by John Stossel
We're proud that America is the land of free speech. That right is recognized in the First Amendment, and we usually take it seriously. It wasn't always the case.
In John Adams' administration, the Sedition Act made it a crime, punishable by fine and imprisonment, "to write, print, utter or publish ... any false, scandalous, and malicious writing against the government ... or to excite against (it) the hatred of the people ..."
Thankfully, Thomas Jefferson and other libertarians got rid of that law.
Under Woodrow Wilson, Eugene V. Debs was sentenced to 10 years in prison for calling for draft resistance during World War I. His conviction was upheld by the Supreme Court, led by that alleged civil libertarian Justice Oliver Wendell Holmes Jr.
Today, fortunately, no one goes to jail for criticizing the draft, or the U.S. government's wars.
So we've made progress -- in some areas. But in others, we've regressed.
I once interviewed someone who said words are like bullets because words can wound; this justified some censorship in his eyes.
Ugly words in a workplace can indeed make it hard for someone to succeed at work, and racism in school can make it hard to learn. But I say words are words and bullets are bullets.
Speech is special. We should counter hateful speech with more words -- not government force.
I discussed this issue with lawyer Harvey Silverglate, who has devoted his career to defending speech. These days, he sees new threats.
"The old threats we managed to beat mostly in court and also in the court of public opinion," Silverglate said. "So the censors have simply come up with new terms for speech they don't like. They call it 'harassment' or ... 'bullying.'"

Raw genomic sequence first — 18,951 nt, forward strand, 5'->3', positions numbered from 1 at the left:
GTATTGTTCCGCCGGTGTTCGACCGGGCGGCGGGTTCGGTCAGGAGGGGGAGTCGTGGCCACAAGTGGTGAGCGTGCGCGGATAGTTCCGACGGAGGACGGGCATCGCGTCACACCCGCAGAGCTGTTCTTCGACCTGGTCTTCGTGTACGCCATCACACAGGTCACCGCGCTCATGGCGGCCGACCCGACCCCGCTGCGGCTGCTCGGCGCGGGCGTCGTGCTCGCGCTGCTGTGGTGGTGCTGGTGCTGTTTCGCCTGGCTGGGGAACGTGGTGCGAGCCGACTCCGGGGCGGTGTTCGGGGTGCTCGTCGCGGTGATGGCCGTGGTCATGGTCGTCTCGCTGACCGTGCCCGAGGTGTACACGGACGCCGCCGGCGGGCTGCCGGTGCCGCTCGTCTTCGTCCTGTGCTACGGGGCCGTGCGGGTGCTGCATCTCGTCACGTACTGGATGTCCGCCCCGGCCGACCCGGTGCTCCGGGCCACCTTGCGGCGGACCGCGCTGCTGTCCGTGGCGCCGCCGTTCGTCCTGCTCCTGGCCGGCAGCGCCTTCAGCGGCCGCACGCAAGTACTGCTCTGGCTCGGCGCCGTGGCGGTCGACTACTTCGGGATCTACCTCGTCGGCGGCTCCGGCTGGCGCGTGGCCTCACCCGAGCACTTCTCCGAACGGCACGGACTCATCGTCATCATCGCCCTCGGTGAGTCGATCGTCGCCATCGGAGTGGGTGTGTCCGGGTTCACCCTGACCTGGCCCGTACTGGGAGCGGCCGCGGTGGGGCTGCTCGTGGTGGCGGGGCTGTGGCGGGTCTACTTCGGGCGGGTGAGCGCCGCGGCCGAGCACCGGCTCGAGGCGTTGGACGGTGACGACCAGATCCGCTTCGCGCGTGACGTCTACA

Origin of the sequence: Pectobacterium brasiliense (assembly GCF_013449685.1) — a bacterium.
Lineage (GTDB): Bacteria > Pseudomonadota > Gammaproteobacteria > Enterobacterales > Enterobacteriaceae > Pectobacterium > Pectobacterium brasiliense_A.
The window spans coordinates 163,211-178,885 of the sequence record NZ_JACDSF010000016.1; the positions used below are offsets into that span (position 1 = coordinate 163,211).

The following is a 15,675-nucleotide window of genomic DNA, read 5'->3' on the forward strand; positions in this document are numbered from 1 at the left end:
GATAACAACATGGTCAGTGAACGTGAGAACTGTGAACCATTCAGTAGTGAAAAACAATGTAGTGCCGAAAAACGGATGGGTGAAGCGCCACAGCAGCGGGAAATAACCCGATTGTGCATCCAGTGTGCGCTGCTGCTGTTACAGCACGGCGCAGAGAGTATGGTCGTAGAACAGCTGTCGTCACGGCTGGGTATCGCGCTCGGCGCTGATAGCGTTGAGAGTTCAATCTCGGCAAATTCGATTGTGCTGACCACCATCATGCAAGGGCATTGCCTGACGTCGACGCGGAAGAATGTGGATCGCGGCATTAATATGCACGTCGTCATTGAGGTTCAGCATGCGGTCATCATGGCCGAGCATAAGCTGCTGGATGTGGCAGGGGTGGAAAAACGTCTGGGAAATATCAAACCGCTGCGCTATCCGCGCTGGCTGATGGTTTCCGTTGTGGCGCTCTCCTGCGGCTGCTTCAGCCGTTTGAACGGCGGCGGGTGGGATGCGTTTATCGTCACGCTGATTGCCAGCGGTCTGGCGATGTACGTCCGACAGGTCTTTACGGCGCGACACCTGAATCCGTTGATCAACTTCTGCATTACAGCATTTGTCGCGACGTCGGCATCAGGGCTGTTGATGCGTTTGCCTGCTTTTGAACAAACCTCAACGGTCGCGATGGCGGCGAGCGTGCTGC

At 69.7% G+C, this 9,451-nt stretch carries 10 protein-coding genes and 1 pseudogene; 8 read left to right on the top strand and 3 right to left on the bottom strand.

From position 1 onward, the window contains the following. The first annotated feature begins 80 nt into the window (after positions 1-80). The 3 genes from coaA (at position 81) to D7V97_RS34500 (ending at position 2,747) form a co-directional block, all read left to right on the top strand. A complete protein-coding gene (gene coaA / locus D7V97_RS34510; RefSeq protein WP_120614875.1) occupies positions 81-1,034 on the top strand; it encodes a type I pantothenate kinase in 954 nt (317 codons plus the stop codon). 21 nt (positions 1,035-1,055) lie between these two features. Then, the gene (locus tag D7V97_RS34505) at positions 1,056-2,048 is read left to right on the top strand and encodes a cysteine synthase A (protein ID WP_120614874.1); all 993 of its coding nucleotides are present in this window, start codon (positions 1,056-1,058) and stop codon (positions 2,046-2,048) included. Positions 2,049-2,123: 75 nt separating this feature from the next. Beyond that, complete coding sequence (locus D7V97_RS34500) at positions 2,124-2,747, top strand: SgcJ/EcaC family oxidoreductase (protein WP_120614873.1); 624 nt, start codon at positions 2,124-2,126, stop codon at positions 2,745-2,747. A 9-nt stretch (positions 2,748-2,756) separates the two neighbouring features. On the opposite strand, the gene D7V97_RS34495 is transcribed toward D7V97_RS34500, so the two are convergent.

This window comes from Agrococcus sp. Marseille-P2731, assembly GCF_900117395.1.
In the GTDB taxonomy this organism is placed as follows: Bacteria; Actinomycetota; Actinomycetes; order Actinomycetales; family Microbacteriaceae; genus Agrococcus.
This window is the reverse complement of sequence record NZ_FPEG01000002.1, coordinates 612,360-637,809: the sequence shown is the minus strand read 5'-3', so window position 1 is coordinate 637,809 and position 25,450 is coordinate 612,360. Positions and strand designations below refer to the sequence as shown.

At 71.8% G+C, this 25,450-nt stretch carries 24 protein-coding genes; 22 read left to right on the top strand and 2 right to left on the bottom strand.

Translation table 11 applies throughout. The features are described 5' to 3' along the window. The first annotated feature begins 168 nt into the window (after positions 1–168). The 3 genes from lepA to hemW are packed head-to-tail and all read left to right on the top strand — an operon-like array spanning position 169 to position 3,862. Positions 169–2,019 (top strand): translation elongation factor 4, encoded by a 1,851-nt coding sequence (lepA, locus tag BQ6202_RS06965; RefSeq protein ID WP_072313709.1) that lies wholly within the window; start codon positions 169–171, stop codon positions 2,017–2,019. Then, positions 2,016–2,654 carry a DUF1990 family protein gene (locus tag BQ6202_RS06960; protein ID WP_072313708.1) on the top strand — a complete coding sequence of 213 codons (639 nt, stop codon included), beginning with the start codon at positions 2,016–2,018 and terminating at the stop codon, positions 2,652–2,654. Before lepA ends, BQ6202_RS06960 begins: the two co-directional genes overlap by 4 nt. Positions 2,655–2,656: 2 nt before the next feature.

The "harassment" attack on speech came from feminists who said sex talk in the workplace must be forbidden because certain statements harass women.
"They tried to restrict speech on the theory that harassment may make it impossible for somebody in a historically disadvantaged group to get their work done, to study and get an education."
I pointed out that sexist speech might in fact do that -- if you have a bunch of guys making cracks constantly about women.
"You've got a right to respond with horrible speech if you are attacked with horrible speech. As long as that's a two-way street, the First Amendment has worked."
Silverglate was once hired by faculty members at the University of Wisconsin who objected to a speech code intended to protect minorities, women and gays from offensive expression.
"I didn't actually win that battle. You know who won it? A gay student got up and said, 'If you're looking to have a speech code to protect me, don't do it, because I actually like knowing who hates me. It's useful. It tells me when I should watch my back.'"
Silverglate started a group to protect speech on college campuses, FIRE, the Foundation for Individual Rights in Education. His co-founder was Alan Charles Kors, with whom he wrote "The Shadow University: The Betrayal of Liberty on American Campuses."
FIRE lawyers defended students at Northern Arizona University who wanted to hand out small American flags to commemorate the 10th anniversary of Sept. 11. They planned to distribute the flags outdoors, but it rained. So they went inside the student union, where four different university officials told them to stop.
The students refused, and two were charged with violating the student code. FIRE helped the students get media coverage that pointed out that the First Amendment protects students at public institutions. The school dropped its case against the students.
Several colleges used to have rules requiring that all student protest be held in a small, out-of-the-way "free speech zone" on campus. FIRE mocked these as "censorship zones," and colleges have gotten rid of most of these restrictive rules.
FIRE often strikes blows for free speech simply by bringing unfavorable publicity to a heavy-handed school. As Justice Louis Brandeis said, "Sometimes sunlight is the best disinfectant."